This is part-one of a four-part series of blogs by our January Guest Blogger, Paul Barnett, that will be followed by a live event to further explore and discuss the issues raised. It deals with the weaknesses in the way we think about and define value and, in how we measure and account for it. It then briefly explains some of the consequences for investment decision making, particularly in relation to innovation and in the kinds of innovation associated with major projects. It suggests that Valueism be used to reframe our thinking and address weaknesses that are negatively impacting productivity and levels of prosperity.         

Oscar Wilde famously said we “understand the price of everything and the value of nothing”, and as recently as November 2018 the annual gathering of management thinkers, the Global Peter Drucker Forum, was reminded of this by Martin Wolf, the chief economics correspondent at the Financial Times. He stressed, “price does not equal value”, adding, “If you want to question that, just think about water for a few seconds”. My colleague makes a similar point when he speaks at conferences, using a roll of toilet paper as his prop and describing various situations that may influence its value.

It has been said many times, Gross Domestic Product (GDP) or Gross National Product (GNP) are very poor measures of the performance of an economy. Still GDP is used to measure the performance in monetary terms, and in ways Simon Kuznets, its creator, warned against. The problem is, as Drucker said, “what gets measured gets managed”, and as Wolf said in his speech, “what isn’t measured doesn’t count”.

Of GNP Robert F Kennedy famously said, “It does not allow for the health of our families, the quality of their education, or the joy of their play. It is indifferent to the decency of our factories and the safety of our streets alike. It does not include the beauty of our poetry or the strength of our marriages, or the intelligence of our public debate or the integrity of our public officials. GNP measures neither our wit nor our courage, neither our wisdom nor our learning, neither our compassion nor our devotion to our country. It measures everything, in short, except that which makes life worthwhile.”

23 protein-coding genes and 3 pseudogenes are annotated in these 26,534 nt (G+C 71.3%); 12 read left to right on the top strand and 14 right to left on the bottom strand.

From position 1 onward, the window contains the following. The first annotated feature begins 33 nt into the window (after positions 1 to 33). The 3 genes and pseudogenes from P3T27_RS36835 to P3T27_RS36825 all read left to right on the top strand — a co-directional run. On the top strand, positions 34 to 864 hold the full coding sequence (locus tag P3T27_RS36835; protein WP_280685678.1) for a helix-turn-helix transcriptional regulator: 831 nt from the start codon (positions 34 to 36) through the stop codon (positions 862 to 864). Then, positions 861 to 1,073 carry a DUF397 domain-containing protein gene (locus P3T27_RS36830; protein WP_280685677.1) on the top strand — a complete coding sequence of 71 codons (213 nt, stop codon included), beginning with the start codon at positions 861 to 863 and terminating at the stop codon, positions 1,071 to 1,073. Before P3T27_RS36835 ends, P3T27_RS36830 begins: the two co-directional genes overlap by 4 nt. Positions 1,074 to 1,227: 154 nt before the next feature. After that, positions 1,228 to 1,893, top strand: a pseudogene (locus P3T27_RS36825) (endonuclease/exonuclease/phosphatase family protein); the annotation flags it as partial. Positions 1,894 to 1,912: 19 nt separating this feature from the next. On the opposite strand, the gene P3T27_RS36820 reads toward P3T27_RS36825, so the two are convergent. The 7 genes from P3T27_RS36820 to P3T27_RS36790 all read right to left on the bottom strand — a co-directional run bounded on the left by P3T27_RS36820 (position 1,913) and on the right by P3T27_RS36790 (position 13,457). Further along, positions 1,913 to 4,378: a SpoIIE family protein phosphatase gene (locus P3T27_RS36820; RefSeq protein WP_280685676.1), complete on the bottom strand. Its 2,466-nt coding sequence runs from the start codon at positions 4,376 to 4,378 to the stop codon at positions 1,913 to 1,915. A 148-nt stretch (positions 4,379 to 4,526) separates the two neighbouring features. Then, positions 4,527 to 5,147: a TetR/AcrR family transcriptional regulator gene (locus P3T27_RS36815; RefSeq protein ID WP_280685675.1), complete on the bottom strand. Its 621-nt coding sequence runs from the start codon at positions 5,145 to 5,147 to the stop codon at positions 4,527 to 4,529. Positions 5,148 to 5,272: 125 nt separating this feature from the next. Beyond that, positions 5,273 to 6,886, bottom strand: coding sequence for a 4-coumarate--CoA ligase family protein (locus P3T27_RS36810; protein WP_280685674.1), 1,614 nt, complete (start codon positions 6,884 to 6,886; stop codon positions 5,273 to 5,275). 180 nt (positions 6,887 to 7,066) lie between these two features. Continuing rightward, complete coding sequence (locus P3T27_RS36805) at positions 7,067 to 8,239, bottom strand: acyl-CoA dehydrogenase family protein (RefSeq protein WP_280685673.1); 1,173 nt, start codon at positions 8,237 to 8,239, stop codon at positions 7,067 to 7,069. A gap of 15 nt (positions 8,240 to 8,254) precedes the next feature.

Of major projects, are they being valued in a good way? From whose perspective? And how accurately are judgments made from each perspective? How should those interest of various parties be weighted? Various mechanisms have been developed to try and answer these questions, but how often are they applied? How well are they applied? When should they be applied? And how often do other criteria, such as political interests, influence decisions?

In his recent presentation, Martin Wolf went on to talk about Economic Value. I think it is fair to say most people would think he was referring to profits, in the case of business at least. But he defined it as, “something that contributes to the economic flourishing of a population”. And he clarified, “By that, I mean quite simply widely shared and sustainable prosperity”, adding, “And if you don’t know what prosperity is, you shouldn’t be in business”.

When I speak as Founder and CEO of the Strategic Management Forum and say, “value creation should be the purpose of every business and organisation”, everyone agrees. They then ask me what I mean by “value”. My standard response to business leaders is that it matters not what I define it as, but that they have their own clear definition. And that they know what value they create, who for and how. I believe this gets to the heart of what management is about, particularly strategic management.

McKinsey & Co, in a global survey of the serving directors of large corporations, found that only 22% believed the boards they sat on had a good understanding of how the firm created value. My own research suggests even this shocking figure is a very optimistic over estimate. And how can a firm or organisation have a strategy that is worth more than the paper it is written on if the directors cannot answer such a fundament question as this?